The chain, which also operates as Happy Harry’s in Delaware, said it will drop out of the state-federal health insurance program for low-income people as of July 6. The chain has 66 Delaware locations, the most of any pharmacy chain in the state.
Not taking a stand on this particular contretemps–follow the link for an article that sets out the arguments of both the state and Walgreens, the issue here is really something else.
Both federal and state governments have been attacking their budgetary costs for medical aid at the wrong end, by limiting payments to doctors, hospitals, drugstores, and other providers.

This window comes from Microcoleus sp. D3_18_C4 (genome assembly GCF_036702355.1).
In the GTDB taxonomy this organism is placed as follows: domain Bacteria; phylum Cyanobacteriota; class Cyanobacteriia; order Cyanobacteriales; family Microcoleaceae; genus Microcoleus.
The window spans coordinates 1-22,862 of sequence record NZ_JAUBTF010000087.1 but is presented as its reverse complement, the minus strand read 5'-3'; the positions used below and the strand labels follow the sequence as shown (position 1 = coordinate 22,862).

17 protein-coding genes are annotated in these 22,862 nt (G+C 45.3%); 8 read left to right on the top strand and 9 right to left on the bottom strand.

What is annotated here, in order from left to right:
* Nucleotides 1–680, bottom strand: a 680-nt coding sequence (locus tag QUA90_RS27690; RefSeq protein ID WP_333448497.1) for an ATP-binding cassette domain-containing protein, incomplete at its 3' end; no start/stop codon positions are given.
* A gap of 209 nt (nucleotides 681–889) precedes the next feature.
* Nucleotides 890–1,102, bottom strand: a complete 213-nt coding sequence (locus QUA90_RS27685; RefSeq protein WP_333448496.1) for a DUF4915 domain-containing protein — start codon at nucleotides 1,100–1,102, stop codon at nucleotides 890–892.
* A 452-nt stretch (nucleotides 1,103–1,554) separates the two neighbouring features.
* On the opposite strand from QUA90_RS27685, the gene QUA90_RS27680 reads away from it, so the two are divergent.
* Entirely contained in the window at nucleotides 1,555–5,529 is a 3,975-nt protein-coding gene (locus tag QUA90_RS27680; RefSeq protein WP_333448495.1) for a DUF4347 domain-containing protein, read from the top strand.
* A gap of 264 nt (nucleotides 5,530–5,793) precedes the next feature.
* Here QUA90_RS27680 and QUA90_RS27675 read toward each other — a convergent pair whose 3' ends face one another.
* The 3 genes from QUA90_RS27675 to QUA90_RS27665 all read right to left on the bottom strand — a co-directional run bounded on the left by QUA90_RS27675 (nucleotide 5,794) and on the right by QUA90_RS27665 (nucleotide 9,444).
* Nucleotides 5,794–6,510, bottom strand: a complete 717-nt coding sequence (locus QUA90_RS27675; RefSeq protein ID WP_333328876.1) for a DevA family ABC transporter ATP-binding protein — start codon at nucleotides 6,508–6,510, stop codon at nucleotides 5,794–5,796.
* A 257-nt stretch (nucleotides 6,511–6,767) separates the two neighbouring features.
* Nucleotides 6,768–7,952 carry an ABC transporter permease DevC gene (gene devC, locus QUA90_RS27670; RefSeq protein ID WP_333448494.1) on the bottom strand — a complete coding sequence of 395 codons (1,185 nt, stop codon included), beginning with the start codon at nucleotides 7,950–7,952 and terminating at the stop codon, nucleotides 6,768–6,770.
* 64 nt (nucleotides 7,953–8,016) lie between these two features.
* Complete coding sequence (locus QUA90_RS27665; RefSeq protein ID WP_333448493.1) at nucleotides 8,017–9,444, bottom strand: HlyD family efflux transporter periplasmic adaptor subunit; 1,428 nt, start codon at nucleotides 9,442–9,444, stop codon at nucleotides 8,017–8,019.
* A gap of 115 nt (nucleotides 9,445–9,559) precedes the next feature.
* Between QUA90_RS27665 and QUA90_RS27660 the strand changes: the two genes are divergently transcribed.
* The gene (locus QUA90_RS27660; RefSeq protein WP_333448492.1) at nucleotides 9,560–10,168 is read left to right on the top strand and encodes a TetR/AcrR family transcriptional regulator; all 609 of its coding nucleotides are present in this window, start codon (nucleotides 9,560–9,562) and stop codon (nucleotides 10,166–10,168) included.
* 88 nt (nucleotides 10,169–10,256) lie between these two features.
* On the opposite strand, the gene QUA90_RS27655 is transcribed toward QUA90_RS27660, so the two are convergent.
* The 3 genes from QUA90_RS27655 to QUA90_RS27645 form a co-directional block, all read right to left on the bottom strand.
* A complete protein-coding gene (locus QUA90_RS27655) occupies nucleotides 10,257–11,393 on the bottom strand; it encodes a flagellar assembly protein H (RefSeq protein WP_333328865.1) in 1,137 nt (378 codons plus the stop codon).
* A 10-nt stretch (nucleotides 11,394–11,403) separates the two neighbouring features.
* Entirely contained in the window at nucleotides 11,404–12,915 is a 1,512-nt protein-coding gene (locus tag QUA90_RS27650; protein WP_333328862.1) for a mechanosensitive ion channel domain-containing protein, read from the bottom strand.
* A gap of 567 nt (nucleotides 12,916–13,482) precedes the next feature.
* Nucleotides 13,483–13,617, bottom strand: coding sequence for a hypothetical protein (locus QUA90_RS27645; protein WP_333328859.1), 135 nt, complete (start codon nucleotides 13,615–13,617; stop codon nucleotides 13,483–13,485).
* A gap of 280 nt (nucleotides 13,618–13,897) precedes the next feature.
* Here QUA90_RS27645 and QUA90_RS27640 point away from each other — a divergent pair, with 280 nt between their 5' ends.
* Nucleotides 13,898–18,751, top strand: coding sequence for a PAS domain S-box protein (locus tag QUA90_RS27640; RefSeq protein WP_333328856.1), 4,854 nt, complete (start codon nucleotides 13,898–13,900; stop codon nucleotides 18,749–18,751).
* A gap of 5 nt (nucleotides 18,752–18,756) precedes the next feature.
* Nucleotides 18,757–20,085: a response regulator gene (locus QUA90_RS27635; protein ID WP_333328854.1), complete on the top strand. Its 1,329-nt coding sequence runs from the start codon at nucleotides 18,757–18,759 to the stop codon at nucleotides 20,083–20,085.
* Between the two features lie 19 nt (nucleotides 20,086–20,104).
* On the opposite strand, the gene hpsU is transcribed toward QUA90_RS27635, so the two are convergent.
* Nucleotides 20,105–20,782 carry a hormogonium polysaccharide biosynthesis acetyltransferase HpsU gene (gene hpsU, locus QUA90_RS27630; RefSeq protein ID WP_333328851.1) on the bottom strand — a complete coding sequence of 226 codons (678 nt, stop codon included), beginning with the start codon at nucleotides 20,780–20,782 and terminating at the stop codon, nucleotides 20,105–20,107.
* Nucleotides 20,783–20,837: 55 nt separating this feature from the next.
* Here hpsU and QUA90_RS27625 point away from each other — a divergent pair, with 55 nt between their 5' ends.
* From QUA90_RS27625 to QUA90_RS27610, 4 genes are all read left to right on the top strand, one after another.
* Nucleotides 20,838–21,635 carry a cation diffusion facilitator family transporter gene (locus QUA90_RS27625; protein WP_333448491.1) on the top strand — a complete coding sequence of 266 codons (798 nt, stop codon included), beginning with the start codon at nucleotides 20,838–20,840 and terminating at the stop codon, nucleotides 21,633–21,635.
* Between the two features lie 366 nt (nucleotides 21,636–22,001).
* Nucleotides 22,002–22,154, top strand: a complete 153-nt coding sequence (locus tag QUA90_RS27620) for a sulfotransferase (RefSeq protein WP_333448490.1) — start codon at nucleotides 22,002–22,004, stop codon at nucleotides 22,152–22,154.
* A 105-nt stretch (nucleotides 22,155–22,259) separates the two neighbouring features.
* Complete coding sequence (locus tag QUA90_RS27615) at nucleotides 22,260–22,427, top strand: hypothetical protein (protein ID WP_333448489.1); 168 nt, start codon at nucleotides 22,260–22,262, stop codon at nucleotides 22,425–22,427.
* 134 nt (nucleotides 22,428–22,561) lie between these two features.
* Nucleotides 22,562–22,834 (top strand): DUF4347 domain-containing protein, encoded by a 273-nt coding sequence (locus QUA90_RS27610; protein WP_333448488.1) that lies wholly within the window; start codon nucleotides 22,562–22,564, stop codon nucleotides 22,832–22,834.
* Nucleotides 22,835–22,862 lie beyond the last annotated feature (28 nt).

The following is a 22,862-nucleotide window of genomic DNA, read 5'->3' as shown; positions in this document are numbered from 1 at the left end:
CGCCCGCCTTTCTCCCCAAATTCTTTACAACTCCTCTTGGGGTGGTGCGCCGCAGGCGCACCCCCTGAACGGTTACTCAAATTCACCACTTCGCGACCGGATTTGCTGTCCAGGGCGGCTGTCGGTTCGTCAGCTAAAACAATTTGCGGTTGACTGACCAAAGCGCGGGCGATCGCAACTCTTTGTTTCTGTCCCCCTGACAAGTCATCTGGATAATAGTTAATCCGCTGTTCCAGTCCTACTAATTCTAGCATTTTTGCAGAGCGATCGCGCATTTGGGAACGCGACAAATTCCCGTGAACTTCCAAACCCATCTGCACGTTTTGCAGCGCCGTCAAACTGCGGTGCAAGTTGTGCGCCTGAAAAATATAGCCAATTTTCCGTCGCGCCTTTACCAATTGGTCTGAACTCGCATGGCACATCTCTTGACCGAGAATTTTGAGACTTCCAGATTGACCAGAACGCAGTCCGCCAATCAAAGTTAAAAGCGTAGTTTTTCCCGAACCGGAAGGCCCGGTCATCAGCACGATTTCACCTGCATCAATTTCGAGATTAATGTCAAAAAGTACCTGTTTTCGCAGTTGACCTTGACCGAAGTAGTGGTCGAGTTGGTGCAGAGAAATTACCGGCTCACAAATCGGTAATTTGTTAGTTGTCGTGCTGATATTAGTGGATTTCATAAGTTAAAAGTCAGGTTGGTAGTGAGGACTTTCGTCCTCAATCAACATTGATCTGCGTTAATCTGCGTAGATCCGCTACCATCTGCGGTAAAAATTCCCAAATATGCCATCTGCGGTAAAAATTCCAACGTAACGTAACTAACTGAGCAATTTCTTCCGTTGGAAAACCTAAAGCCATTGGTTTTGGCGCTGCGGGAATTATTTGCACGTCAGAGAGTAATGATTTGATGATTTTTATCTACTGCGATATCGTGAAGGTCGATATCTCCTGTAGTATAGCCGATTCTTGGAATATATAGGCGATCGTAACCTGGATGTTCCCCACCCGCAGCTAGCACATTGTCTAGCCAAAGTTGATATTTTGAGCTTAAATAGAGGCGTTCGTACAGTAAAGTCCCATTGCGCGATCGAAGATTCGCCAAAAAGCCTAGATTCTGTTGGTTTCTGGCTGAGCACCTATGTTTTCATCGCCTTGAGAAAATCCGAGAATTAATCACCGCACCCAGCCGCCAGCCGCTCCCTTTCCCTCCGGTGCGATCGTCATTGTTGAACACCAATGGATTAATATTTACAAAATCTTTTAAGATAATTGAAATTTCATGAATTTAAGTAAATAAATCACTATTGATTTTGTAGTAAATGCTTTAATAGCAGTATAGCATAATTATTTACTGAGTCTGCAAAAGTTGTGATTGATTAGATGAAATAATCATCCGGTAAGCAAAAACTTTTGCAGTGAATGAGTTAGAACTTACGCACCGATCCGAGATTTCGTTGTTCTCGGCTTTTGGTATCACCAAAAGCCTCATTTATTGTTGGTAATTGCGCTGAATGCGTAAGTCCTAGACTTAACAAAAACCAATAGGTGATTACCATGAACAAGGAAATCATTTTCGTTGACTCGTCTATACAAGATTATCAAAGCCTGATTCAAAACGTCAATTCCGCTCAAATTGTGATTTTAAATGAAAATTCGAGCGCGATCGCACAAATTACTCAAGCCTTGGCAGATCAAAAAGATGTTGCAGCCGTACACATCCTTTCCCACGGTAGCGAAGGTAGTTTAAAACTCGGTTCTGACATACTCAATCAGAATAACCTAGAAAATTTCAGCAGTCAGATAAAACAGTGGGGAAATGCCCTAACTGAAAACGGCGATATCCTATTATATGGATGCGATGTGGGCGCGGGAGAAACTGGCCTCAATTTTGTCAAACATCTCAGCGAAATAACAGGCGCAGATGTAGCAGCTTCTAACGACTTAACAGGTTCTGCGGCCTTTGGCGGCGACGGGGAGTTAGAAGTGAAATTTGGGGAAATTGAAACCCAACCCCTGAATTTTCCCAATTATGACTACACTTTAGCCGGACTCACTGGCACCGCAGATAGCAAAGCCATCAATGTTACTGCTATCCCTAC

The issue is at the other end, where the care starts, not where it ends, with a system that pushes the costs for doctors and drugstores and nurses and so on much higher than it needs to be. The University of Maine reports the following (PDF–click on the excerpt for the full report; it’s chock full of facts):
It’s not the cost of doctors and nurses and pharmicists that’s outrageous. It’s the cost of admininistrators, particularly “insurance” administrators, and prescription drugs (PDF) that are out of control. Reducing payments to doctors, nurses, and pharmacists mops up the blood without stopping the bleeding.